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2020 ADSB Compliance - Printable Version

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2020 ADSB Compliance - FlyGuy - 02-04-2019

Hey Gang,

I have a big challenge. Not all of you will be impacted by this but some of you will need to address the 2020 ADSB mandate. There a few solutions out there and a lot of confusion when dealing with Gov. agencies and retailers making money when someone says aircraft. It is known that confusion causes most people to spend more $ than needed. What I found is there are two options when it comes down to being ADSB compliant: compliance for certified aircraft and compliance for experimental. Most of us just think it is all the same. The good news is our option is less expensive than the other!

The first mistake I made when building my bird, an I believe many people do this, is keep costs low. I have a Trigg TT21 transponder installed which is not a Class 2 unit. For $125 more I could have purchased the TT22 which is the required Class 1 transponder. In the long run I guess we all will say $125 is not a lot in the grand scheme of things. So if you installed a Class 1 transponder when you built your bird, you are smarter than me!

So staying with the trig family I found two bundles that offer, the TT22 combo w/TN70 antenna for certified aircraft $3,552 base price and 2020 ADS-B Bundle for experimental aircraft $2,667. These prices are from Aircraft Spruce and do not include wiring harnesses. If I had purchased the TT22 initially I would only need to spend $670, less wiring to be 2020 compliant. 

I invite you to double check my research and give feedback (I am not the sharpest tool in the shed).

Next big challenge is to sign up for Medicare, oh boy!


RE: 2020 ADSB Compliance - Dick Campbell - 02-06-2019

I did not install a transponder. I never will have a need to enter Class C airspace or the Mode C veil around Class B. I have a radio to allow me access to Class D. Actually, most of my flying is in Class G. If you live inside C or B, regrets.

RE: 2020 ADSB Compliance - grevis - 02-06-2019

Lots of confusion over here about it. Microlight organisations have sent around emails to us listing TSO-C199 certification among the acceptable standards for the GPS unit (like the Trig TN72), but ive found nothing from our aviation authority over here saying this standard will be allowed at all over here, let alone in controlled airspace.
(hey Flyguy, on that note have you checked the cheaper TN72 gps unit for experimental aircraft is allowed in controlled airspace?)
XE285 in NZ

RE: 2020 ADSB Compliance - Dick Campbell - 02-06-2019

Michael, signing up for Medicare is easier than ADS-B Smile

Do you really need ADS-B Out? Consider that you will still be able to use your existing transponder every else, such as for flight following.

RE: 2020 ADSB Compliance - Eblezien - 02-06-2019

I think I'm in the same boat as Michael. I will need ADSB because I will be operating within the 30nm mode C veil, which will require it. Have a dynon mode s transponder and dynon waas gps.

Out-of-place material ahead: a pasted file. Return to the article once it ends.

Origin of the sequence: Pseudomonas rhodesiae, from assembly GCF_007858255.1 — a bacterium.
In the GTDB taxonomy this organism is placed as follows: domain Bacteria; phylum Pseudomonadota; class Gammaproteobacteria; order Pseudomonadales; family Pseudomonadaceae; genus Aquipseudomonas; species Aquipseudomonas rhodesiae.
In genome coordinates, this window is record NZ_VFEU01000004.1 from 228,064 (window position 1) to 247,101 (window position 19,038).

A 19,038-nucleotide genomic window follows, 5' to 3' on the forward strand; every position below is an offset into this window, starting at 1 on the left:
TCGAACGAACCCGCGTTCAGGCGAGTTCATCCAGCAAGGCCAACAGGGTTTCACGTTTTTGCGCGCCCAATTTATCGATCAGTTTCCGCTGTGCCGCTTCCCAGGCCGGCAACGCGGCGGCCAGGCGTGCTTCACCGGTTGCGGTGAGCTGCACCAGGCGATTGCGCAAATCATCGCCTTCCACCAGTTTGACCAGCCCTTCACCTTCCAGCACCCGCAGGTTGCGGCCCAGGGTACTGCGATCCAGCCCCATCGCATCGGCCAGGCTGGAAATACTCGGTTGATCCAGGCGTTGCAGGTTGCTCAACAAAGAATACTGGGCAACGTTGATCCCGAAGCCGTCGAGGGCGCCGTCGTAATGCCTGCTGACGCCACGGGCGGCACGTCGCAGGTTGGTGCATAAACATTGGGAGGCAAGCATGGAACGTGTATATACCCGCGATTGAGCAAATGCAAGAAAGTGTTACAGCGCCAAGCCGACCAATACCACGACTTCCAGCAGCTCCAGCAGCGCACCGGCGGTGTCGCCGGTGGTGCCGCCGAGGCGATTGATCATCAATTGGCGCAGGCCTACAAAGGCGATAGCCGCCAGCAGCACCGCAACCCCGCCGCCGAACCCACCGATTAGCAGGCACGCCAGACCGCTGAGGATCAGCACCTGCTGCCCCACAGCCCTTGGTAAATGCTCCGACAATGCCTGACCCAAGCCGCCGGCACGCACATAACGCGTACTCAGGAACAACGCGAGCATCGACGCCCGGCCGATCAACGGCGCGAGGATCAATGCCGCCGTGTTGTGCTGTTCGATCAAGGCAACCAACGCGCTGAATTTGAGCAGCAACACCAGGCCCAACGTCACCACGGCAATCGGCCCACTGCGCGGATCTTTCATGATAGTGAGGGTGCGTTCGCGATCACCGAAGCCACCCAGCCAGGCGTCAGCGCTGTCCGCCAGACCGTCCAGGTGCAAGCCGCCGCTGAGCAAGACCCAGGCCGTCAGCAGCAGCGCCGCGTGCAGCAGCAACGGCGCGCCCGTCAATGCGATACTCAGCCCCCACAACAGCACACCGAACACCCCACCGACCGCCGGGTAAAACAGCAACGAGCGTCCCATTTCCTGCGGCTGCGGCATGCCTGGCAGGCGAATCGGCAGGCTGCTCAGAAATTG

RE: 2020 ADSB Compliance - FlyGuy - 02-07-2019


Thanks for your feedback.I have the Trigg TT21 which is a Class 2 unit. I live under the 30 mile vail of KDEN (Class B) and want to fly to KFTG (Class D) so I will need to comply with the 2020 mandate being under the Class B vail. 

Grevis, the 2020 Bundle I referred to consists of the Trigg TT22 (Class 1 transponder required for ADSB), TN-72 GPS position source, and the TA 70 antenna. That is the $2667 bundle for "experimental aircraft. The other option is the $3552 for certified aircraft. I will still be able to use my wiring harness. I guess I need to do a lot of flying this year while trying to save for 2020.


RE: 2020 ADSB Compliance - grevis - 02-07-2019

I mainly try to read up about the requirements for over here in NZ, but when I was first trying to get an understanding of the ADSB requirements and components I was looking at some of the US info, and I cant remember now if it said that the TN72 gps standard would allow you in controlled airspace, hence asking if you had confirmed that (it would be frustrating to upgrade from the TT21 to the TT22 and then find you have spent money on a GPS that isnt allowed)
XE285 in NZ

RE: 2020 ADSB Compliance - swashplate - 02-11-2019

This is not the information you need Mike M, but there may be others that can use it.

I built a Van's Aircraft RV-9.  I too "hangar" under a Mode C veil - KCLT.  I purchased the SkyGuardTWX, Vision Pro +, dual band ADS-B transceiver with AHRS, and it works with my existing Garmin GTX 327.

Read the instructions carefully as there are some limitations/proximity restrictions for antenna the locations.

Works great in the RV.  The unit itself has been placed behind the rear baggage area wall.  The GPS antenna is routed only a short distance to a spot udder the baggage area canopy.  I use an iPad Mini (with SkyGuardTWX built in WiFi) for navigation.  Per their instructions, it is powered from the main bus through a isolated breaker switch.  It is awesome to be able to see the other traffic along with being seen.   $1699.

RE: 2020 ADSB Compliance - Raymo - 03-08-2019

New to the forum but thought I could help a little here. Also an RV builder (-7A) and owner.

You can use a class 2 transponder with UAT (978) ADS-B out. The only restriction is that you cannot fly in class A airspace. So, consider installation of the uAvionics or other UAT solution and you can use that TT-21.

RE: 2020 ADSB Compliance - Dick Campbell - 04-13-2019

I found this - ADS-B light, in case you want to go with it.